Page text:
Thursday, June 23, 2016

Another Spring Day at Rondeau

Well, I am a bit behind on this bandwagon! 

May 13th was a perfect day to be at Rondeau.  It was warm, sunny, no insects biting you, and the perfect amount of people at the park to make birding exciting and enjoyable.  I came to the Park to meet up with an old coworker and friend Charlotte and her husband.  

We started off on the Tulip Tree trail with hopes that I would be able to see my lifer Prothonotary Warbler.  Well...that's exactly what we did!  We stood for a little while just watching the bird flit around, catching insects, and were so luck to have gotten such an intimate look at it!  At times the bird was even too close for my camera to focus on!  When I used to describe Prothonotary ID to other people I would always describe it as being yellow with grey-blue wings. While this technically is true, its a shade of yellow you can't even describe. It's so beautiful! 

Next, we went on a search for the White-winged Dove.  It took us a little bit of time, but eventually we did find it!




One of the fun parts of birding in Rondeau is that you often see and meet people you know or have heard of.  While birding Tulip Tree Trail I bumped into Kenton Otterbein, the park naturalist for Killbear Provincial Park, on his camping trip!  We were able to share some of our morning sightings and also talk a little about Parry Sound!

Blackburnian Warbler

Yellow-rumped Warbler
Throughout the day, I spent the most time on South Point Trail.  There were a bundle of sightings and probably just as many people!  The great thing about birding is that usually everyone is so friendly, offering sightings and helping you try and find a particular bird of interest.  The first person I ran into along the trail was Allen Woodliffe, a fantastic birder and retired MNR employee.  Almost immediately upon meeting, Allen got a call about Whimbrel on the beach and so we were off, following to hopefully see them.  On the beach we met up with another Chatham-Kent birder, Steve Charbonneau...a name I've seen constantly on Ebird. Unfortunately, by the time we got there the Whimbrel were likely spooked off and no where to be seen.

Charlotte looking for the Whimbrel
Back on South Point Trail, we continued to see a wide variety of species including warblers of all kinds, Great Crested Flycatcher,


Black-throated Blue Warbler
Cape May Warbler
Great Crested Flycatcher


The most exciting sightings of the afternoon were three specific species: Mourning Warbler (lifer!), Canada Warbler, and Hooded Warbler! I can't quite count the amount of time I spent trying to get a photograph of these birds, and still got such crappy shots! Haha.  I also saw Denise Dykema, an amazing photographer, out on the trail taking photos of the same species.  I last met her on an OFO outing to Skunk's Misery and absolutely loved how decked out in camo she was, since then I've seen many of her photos on Ontario Birds Facebook page and..WOW. They are stunning!

My attempt at a Mourning Warbler photo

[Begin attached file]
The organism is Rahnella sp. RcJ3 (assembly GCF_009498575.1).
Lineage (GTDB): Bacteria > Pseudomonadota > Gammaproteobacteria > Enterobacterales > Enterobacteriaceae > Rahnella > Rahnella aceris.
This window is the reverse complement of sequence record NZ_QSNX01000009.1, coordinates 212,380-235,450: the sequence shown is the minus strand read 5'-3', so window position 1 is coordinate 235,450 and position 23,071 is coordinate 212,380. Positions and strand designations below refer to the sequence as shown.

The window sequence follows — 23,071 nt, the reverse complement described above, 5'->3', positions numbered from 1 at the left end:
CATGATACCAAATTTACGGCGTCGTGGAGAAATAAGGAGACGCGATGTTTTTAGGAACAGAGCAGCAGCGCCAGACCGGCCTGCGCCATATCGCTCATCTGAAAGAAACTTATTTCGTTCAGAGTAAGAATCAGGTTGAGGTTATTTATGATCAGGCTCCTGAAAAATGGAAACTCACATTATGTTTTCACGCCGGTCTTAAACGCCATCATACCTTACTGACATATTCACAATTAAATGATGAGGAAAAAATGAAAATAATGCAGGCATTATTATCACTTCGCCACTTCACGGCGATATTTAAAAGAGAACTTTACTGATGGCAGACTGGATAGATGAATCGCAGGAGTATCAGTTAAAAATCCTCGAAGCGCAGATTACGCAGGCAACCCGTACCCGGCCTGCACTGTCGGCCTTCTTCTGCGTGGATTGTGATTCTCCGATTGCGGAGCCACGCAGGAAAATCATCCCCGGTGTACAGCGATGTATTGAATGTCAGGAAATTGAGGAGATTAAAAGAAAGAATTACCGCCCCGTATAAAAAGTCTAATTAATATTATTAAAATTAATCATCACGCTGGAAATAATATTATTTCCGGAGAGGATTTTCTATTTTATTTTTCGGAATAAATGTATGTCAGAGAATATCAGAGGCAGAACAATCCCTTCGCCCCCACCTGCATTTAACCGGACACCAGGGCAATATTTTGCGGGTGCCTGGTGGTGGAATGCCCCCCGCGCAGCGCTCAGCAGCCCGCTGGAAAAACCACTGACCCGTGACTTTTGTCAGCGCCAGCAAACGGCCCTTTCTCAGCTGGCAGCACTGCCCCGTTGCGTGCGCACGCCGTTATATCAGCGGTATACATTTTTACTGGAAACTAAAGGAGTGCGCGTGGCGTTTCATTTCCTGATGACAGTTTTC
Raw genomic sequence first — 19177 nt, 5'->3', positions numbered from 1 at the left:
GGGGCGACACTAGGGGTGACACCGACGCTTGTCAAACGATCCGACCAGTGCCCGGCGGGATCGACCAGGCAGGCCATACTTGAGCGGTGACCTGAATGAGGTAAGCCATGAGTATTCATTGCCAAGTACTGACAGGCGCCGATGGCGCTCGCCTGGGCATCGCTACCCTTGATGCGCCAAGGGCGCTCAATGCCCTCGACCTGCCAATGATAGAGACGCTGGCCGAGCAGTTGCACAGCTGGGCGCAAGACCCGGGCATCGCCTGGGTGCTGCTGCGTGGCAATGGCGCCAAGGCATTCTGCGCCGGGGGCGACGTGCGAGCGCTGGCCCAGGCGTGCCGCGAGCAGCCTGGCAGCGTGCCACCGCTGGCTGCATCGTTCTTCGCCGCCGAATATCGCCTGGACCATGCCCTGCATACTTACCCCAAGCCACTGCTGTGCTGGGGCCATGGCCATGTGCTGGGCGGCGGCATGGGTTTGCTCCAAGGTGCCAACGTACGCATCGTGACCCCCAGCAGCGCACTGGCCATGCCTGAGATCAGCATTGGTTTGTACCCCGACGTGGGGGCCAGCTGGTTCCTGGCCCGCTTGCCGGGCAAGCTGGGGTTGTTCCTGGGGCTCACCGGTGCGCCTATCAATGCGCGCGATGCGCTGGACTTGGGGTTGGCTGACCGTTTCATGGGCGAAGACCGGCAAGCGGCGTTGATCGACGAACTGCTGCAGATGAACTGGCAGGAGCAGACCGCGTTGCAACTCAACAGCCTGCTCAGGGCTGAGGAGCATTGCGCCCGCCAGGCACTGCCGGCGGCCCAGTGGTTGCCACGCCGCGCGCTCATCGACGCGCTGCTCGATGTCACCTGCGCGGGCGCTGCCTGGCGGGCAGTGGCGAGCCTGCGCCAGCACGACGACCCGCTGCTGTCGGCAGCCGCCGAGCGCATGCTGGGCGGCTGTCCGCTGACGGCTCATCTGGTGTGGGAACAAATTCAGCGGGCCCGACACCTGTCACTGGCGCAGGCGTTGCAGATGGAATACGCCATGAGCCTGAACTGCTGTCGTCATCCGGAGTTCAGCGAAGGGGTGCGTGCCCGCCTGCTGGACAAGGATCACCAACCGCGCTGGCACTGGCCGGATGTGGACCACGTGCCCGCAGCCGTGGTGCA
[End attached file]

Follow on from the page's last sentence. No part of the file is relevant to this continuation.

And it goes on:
Willow Flycatcher
Eastern Kingbird
When I finally gave up on trying to catch a photo of the Canada Warbler, I decided to pop out onto the beach and see if there were any shorebirds hanging around.  My first sighting was not a bird, but instead a Five-lined Skink!  The little guy ran up my pant leg until eventually I was able to direct it back to his cover board.

Once out on the beach, I was happy to see that just a short distance away were the Whimbrel previously seen by Steve.  By this time I was alone and frantically called Charlotte to come back to see them.  Looking at the parking lot, I noticed a car stopped and someone in it looking at me with binoculars (if this was anywhere other than a birding area, it would be really creepy!). I just assumed that it must the Allen and began waving for him to come over.  Once both Allen and Charlotte got to the beach we tried out best to inch a little closer for a better view.   The last (and only time) I have seen Whimbrel before this was on Lake Ontario at my field site, and it was a very fast flyby.  So this was certainly a treat!!

Whimbrel
Back in the South Point Trail parking lot I met Keith Burk, another Chatham-Kent birder who has compiled the Rondeau Christmas Bird Count for the last 40 years.  We heard word of a Worm-eating Warbler and made our way back into the trail. While we weren't able to find it, I was able to finally get a decent photo of the Hooded Warbler.  Keith was also a sweetheart and took his time to try and find me an Orange-crowned Warbler.  While we had no luck with the Orange-crowned or Worm-eating, it was so fantastic to spend the day birding with some awesome birders and learning from them.  It is one of my favourite parts of birding...the amazing network of people and learning from them.

Hooded Warbler
Hopefully I run into all these birders again the next time I am birding in the area!  Thanks again to Allen, Keith, Steve, and all the other amazing people I met that day who chatted with me, directed me to a bird, told me neat bird facts, or gave me camera tips.  Friendly and excited people always make an outing that much better.

Hope everyone is having a great summer!

Rondeau <3